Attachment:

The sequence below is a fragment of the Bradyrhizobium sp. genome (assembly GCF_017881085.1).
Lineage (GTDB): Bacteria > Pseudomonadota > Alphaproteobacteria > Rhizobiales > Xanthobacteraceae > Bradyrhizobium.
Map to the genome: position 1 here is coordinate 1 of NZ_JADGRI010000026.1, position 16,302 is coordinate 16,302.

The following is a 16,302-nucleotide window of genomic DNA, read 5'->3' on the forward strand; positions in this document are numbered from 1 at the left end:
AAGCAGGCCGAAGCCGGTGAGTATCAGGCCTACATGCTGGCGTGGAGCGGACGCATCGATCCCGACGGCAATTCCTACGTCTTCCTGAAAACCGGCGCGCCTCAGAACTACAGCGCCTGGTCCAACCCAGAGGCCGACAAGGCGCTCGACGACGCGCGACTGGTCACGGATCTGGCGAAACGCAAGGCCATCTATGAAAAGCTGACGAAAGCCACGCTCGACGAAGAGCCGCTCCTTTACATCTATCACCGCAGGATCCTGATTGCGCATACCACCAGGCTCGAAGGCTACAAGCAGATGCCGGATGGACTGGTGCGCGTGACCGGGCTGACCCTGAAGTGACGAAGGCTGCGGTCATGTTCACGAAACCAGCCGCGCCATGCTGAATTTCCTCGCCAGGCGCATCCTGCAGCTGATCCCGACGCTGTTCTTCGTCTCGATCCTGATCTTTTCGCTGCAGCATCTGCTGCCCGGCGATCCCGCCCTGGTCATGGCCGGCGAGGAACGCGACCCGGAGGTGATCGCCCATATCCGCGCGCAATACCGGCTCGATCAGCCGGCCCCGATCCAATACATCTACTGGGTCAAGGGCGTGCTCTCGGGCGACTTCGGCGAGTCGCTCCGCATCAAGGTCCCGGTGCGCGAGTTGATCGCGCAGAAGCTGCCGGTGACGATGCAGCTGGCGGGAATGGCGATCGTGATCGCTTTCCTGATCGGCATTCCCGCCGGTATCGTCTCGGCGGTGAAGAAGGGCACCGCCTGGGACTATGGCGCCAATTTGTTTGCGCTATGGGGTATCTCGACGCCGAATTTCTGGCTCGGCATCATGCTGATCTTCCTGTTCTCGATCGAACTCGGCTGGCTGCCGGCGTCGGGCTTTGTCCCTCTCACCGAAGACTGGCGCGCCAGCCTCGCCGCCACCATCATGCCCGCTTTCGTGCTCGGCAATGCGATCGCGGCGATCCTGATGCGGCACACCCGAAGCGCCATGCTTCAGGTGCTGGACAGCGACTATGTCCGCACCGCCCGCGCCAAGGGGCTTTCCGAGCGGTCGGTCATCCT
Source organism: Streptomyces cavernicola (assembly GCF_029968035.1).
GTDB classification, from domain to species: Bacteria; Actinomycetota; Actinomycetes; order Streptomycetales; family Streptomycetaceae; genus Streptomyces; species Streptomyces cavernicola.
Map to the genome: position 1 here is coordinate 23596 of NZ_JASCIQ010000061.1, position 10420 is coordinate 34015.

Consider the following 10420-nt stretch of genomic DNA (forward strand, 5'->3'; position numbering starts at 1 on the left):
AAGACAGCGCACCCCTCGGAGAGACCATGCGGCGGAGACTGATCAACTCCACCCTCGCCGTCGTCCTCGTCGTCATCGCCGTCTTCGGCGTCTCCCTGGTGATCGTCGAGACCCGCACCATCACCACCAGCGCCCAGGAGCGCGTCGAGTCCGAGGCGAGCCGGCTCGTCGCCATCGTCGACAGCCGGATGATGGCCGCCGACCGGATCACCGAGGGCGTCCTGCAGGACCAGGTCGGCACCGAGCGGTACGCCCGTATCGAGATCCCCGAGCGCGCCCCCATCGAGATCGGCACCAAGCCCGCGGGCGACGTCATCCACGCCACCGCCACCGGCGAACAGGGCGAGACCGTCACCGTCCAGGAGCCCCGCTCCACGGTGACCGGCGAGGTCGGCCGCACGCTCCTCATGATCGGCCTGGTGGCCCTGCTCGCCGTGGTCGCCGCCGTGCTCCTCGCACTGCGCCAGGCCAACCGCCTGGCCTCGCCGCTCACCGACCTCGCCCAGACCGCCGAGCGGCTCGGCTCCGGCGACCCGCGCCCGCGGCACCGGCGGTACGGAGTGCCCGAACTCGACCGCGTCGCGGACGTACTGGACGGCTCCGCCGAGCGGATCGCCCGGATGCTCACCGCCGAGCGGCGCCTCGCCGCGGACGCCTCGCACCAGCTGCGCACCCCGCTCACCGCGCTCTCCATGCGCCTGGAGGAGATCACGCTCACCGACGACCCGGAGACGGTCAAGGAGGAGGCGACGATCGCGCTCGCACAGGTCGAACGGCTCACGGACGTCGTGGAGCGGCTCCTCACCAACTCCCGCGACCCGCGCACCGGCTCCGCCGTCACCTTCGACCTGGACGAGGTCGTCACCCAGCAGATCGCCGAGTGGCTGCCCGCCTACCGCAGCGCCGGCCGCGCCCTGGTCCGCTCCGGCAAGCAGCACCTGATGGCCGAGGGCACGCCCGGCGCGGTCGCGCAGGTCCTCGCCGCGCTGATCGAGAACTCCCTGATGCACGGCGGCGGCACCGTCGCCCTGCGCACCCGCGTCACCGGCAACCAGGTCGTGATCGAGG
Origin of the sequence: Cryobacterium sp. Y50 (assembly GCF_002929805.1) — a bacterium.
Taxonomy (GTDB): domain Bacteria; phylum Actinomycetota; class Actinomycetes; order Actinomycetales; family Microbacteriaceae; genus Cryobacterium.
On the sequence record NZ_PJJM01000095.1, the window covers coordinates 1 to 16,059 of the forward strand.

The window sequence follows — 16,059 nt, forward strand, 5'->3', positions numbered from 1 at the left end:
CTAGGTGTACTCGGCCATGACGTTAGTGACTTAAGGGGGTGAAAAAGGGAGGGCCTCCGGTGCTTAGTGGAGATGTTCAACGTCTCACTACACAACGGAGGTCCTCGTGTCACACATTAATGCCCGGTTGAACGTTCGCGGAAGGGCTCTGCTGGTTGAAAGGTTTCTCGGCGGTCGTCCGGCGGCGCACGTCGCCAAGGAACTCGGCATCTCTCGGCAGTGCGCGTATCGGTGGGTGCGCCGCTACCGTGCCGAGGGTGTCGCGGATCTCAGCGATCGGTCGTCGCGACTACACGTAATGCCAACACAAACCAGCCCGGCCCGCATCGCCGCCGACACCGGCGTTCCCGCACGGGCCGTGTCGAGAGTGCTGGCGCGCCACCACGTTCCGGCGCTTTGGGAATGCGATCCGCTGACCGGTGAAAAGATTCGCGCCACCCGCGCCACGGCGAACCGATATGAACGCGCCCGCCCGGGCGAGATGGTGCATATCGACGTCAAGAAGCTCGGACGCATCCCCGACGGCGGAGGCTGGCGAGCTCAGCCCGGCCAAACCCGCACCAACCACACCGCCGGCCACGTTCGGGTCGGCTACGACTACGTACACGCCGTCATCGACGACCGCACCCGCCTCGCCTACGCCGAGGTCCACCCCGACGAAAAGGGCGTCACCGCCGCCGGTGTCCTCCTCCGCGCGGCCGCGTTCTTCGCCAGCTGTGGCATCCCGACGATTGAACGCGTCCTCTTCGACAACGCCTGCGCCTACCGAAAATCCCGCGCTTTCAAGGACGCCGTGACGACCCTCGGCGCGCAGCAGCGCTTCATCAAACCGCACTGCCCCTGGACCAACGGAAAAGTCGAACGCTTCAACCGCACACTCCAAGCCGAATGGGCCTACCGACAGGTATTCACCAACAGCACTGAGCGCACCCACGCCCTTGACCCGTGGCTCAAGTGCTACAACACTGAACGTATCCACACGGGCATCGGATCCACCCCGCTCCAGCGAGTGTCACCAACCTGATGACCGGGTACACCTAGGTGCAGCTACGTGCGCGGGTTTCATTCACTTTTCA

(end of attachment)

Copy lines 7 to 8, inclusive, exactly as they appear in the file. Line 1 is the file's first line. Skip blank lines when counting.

GTDB classification, from domain to species: Bacteria; Actinomycetota; Actinomycetes; order Streptomycetales; family Streptomycetaceae; genus Streptomyces; species Streptomyces cavernicola.
Map to the genome: position 1 here is coordinate 23596 of NZ_JASCIQ010000061.1, position 10420 is coordinate 34015.